The Serafin well #1 is part of the Serafin Gas Development in which PetroLatina has a 50% interest. The project offers early cash flow and is expected to materially increase the Company's revenues from its Colombian operations.
Results of Initial Flow Test
On February 13, 2007 the fourth point of the test (on a 48 hour extended flow rate) was completed through a 40/64" choke with a stable flow rate of 14 million cubic feet per day of gas, a flowing tubing head pressure of 1530 psi and a shut in casing pressure of 1716 psi.
Pressure recorders will remain in place for a minimum of 7 days after the well is shut in and detailed reservoir data will be available between one and two weeks following their recovery.
Based on information available in Colombia, the current regulatory commission for energy and gas ("CREG") gas price for the area in which the development is located is approximately US $3 per thousand cubic feet. The gas is planned to be sold to local industrial users.
Pipeline Tie in
The Company will now commence the design and construction of surface facilities and a 3.5 kilometer trunk pipeline to tie in to the main Colombian gas pipeline infrastructure. Completion of this final part of the project is expected early in the second quarter of 2007 with first commercial gas deliveries planned for late second quarter 2007.
The estimated cost of the development, including the gas pipeline and tie in, is US $1.36 million (US $680,000 net to PetroLatina). The cost of the development will be met from available cash resources.
Greg Smith, Chairman and CEO commented:
"These test results have met our highest expectations and we are now accelerating the required surface development and will commence commercial gas sales as quickly as is possible. The completion of this extremely positive test and the resultant early cash flows that it will generate, coupled with the initiation of the seismic shoot on the Midas and La Paloma exploration blocks, put our company in a strong position to continue our growth in Colombia. We will report in two to three weeks with the detailed test results and reservoir analysis."
Serafin well #1 in the Tisquerama license block in the Middle Magdalena Valley of Colombia is operated by Petroleos del Norte (PetroLatina Energy Plc's Colombian subsidiary).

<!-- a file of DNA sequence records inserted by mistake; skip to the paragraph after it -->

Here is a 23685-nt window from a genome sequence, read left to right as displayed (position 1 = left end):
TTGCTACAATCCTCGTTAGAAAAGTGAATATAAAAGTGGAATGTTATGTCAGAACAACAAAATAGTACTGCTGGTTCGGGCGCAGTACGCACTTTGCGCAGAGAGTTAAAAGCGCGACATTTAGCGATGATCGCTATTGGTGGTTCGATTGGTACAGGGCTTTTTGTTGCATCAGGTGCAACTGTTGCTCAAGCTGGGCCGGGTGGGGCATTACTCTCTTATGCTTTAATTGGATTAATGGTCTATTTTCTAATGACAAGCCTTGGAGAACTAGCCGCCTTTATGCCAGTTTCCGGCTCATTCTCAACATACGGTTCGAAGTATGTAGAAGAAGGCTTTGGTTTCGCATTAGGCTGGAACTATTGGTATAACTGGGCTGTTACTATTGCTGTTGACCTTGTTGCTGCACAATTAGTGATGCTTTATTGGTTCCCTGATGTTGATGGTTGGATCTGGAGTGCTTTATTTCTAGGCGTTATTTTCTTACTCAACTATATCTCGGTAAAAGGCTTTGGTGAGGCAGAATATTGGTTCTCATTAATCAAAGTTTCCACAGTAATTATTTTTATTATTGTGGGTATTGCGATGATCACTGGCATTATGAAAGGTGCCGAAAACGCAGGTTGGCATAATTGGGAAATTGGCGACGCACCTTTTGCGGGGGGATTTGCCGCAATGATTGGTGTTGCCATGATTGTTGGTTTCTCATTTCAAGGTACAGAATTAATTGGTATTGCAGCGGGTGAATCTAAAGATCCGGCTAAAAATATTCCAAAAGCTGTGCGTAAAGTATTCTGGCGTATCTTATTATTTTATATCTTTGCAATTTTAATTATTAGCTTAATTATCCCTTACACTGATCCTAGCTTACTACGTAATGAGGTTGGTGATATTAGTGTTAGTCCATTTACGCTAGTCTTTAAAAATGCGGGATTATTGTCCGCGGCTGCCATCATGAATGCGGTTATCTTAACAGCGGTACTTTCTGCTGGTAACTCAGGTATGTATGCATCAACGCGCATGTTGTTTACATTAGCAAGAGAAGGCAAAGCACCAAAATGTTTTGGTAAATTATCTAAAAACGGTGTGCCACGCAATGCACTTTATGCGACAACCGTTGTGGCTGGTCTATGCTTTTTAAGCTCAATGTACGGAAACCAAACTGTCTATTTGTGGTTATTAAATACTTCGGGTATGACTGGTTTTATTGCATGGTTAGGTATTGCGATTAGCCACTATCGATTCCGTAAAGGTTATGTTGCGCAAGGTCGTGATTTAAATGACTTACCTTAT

Work over and Testing
On January 21, 2007 PetroLatina initiated re-entry operations on Serafin Well #1 in the Tisquirama B area of the Tisquirama license located to the north of the PetroLatina operated Los Angeles Field in Colombia.
On February 6th, 2007 the service rig was released and the well prepared for testing operations. Electronic bottom hole recorders were put in place and on February 10th a four-point flow test was commenced.
Detailed Flow Test Data
On February 13, 2007 the fourth point of this test (on a 48 hour extended flow rate) was completed through a 40/64" choke with a stable rate of 14 million cubic feet per day of gas, 9.05 barrels per day of water (field tests indicate that this is the remaining portion of the 76.6 bbls of load water to recover following the work over), a flowing tubing head pressure of 1530 psi and a shut in casing pressure of 1716 psi giving an estimated draw down of 5%. (Note this draw down is based on a highest recorded surface shut in pressure of 1806 psi prior to the initial flow of the well. Using shut in tubing pressures for initial calculations, it shows a draw down of 15.3%, 10.3% of which being a friction drop as the gas flows up the tubing).
The discovery was drilled by Texas Petroleum in 1991. The target Palaeocene Lisama sands were absent but the well encountered an 18 feet thick gas bearing sand in the Miocene Real Group. Log analysis indicates 18 feet of pay with a porosity of 28% and a water saturation of 27%. The sand was tested from 4,582 to 4,598 feet and flowed up to 16.0 million cubic feet of gas a day on extended tests. Reservoir pressure is 1,978 psi and the gas is over 97% methane. The gas was considered to be most likely of biogenic origin and has accumulated in a stratigraphic trap. The well was abandoned after significant gas flow was recorded but a lack of a gas infrastructure and low local gas prices at that time made the well uneconomic.
Gross reserves estimated from material balance calculations and volumetrics vary from approximately 4 to 8 billion cubic feet of gas recoverable (2 to 4 billion cubic feet net to PetroLatina).
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